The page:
Q.Where do you place yourself according to the following statements? Please mark the appropriate answer.

1.When I review my investment portfolio in the new normal, I find myself as 

a)Extreme Risk-Averse         

b) Extreme Risk-taker           

c) Neutral               

d)Risk-Averse

e) Risk-Taker         

 

Table 3 portrays the mean, the standard deviation and the frequency distribution of personality traits based on the responses. The mean value of extroversion and standard deviation of extroversion is 2.69 (0.66), calculated mean of agreeableness (standard deviation) is 3.35 (0.82), whereas mean of conscientiousness (standard deviation) is 3.02 (1.17) and mean of openness to experience (standard deviation) is 2.78(0.98), finally, mean of neuroticism (standard deviation) is 2.14(0.52).

TABLE 3:  Mean, Standard Deviation and Frequency Distribution of Personality Traits

 

 

PERSONALITY TRAIT: EXTRAVERSION

 

INVESTMENT PORTFOLIO

AGREE

DISAGREE

NEUTRAL

STRONGLY AGREE

STRONGLY DISAGREE

Extreme Risk-Averse

 

44

15

 

9

Extreme Risk-Taker

40

 

 

32

 

Neutral

 

433

172

 

3

Risk-Averse

6

226

200

 

8

Risk-Taker

215

56

81

 

 

 

MEAN OF EXTRAVERSION (STANDARD DEVIATION)   2.69 (0.66)

 

PERSONALITY TRAIT: AGREEABLENESS

 

INVESTMENT PORTFOLIO

AGREE

DISAGREE

NEUTRAL

STRONGLY AGREE

STRONGLY DISAGREE

Extreme Risk-Averse

7

28

20

8

5

Extreme Risk-Taker

9

23

34

 

6

Neutral

397

2

6

203

 

Risk-Averse

101

134

198

7

 

Risk-Taker

5

179

158

 

10

MEAN OF AGREEABLENESS (STANDARD DEVIATION)  3.35 (0.82)

 

 

PERSONALITY TRAIT : CONSCIENTIOUSNESS

 

INVESTMENT PORTFOLIO

AGREE

DISAGREE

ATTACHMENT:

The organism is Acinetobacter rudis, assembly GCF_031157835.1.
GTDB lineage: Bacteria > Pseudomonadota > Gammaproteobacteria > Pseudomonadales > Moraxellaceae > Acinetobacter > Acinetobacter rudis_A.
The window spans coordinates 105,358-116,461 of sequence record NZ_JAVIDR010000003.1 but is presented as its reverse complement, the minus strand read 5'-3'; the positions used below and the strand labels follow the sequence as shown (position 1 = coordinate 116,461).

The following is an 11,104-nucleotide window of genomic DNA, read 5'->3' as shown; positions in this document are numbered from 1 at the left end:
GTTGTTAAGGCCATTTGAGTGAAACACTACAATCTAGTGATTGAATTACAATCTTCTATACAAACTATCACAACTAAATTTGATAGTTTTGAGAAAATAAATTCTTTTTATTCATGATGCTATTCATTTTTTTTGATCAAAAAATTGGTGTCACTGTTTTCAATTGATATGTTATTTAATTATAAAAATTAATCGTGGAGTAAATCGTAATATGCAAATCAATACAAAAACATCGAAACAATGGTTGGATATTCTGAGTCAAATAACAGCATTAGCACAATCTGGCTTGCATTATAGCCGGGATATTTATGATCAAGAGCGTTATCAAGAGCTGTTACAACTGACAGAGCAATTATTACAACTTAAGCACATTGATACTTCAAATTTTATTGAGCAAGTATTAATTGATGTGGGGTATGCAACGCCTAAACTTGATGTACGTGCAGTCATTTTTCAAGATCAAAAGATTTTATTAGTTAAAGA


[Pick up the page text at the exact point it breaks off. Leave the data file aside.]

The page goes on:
NEUTRAL

STRONGLY AGREE

STRONGLY DISAGREE

Extreme Risk-Averse

7

39

14

4

4

Extreme Risk-Taker

1

34

30

 

7

Neutral

3

434

167

 

4

Risk-Averse

60

 

2

378

 

Risk-Taker

7

240

94

 

11

MEAN OF CONSCIENTIOUSNESS (STANDARD DEVIATION) 3.02 (1.17)

 

PERSONALITY TRAIT : OPENNESS TO EXPERIENCE

 

INVESTMENT PORTFOLIO

AGREE

DISAGREE

NEUTRAL

STRONGLY AGREE

STRONGLY DISAGREE

Extreme Risk-Averse

 

40

23

 

5

Extreme Risk-Taker

10

35

27

 

 

Neutral

2

533

71

 

2

Risk-Averse

 

254

183

 

3

Risk-Taker

160

 

2

190

 

MEAN OF OPENNESS TO EXPERIENCE   (STANDARD DEVIATION)2.78(0.98)

 

 

PERSONALITY TRAIT : NEUROTICISM

 

INVESTMENT PORTFOLIO

AGREE

DISAGREE

NEUTRAL

STRONGLY AGREE

STRONGLY DISAGREE

Extreme Risk-Averse

44

 

1

23

 

Extreme Risk-Taker

 

56

 

 

16

Neutral

 

571

30

 

7

Risk-Averse

5

324

105

1

5

Risk-Taker

 

295

4

 

53

MEAN OF NEUROTICISM  (STANDARD DEVIATION)2.14(0.52)

 

 

The mean and standard deviation values have been used to classify the data based on personality traits and investment decision related to risk preference, which is shown in Table 4.

TABLE 4: Classification of Data Based on Personality Traits and Individual Investment Decision

 

INVESTMENT PORTFOLIO

EXTRAVERSION

AGREEABLENESS

CONSCIENTIOUSNESS

OPENNESS

TO EXPERIENCE

NEUROTICISM

GRAND TOTAL

Extreme Risk -Averse

 

 

 

 

17

17

Extreme Risk -Taker

18

 

 

 

 

18

Neutral

 

137

 

 

 

137

Risk-Averse

2

 

108

 

2

112

Risk-Taker

51

 

 

88

 

139

Grand Total

71

137

108

88

19

423

PERCENTAGE

16.78 per cent

32.39 per cent

25.53 per cent

20.80 per cent

4.49 per cent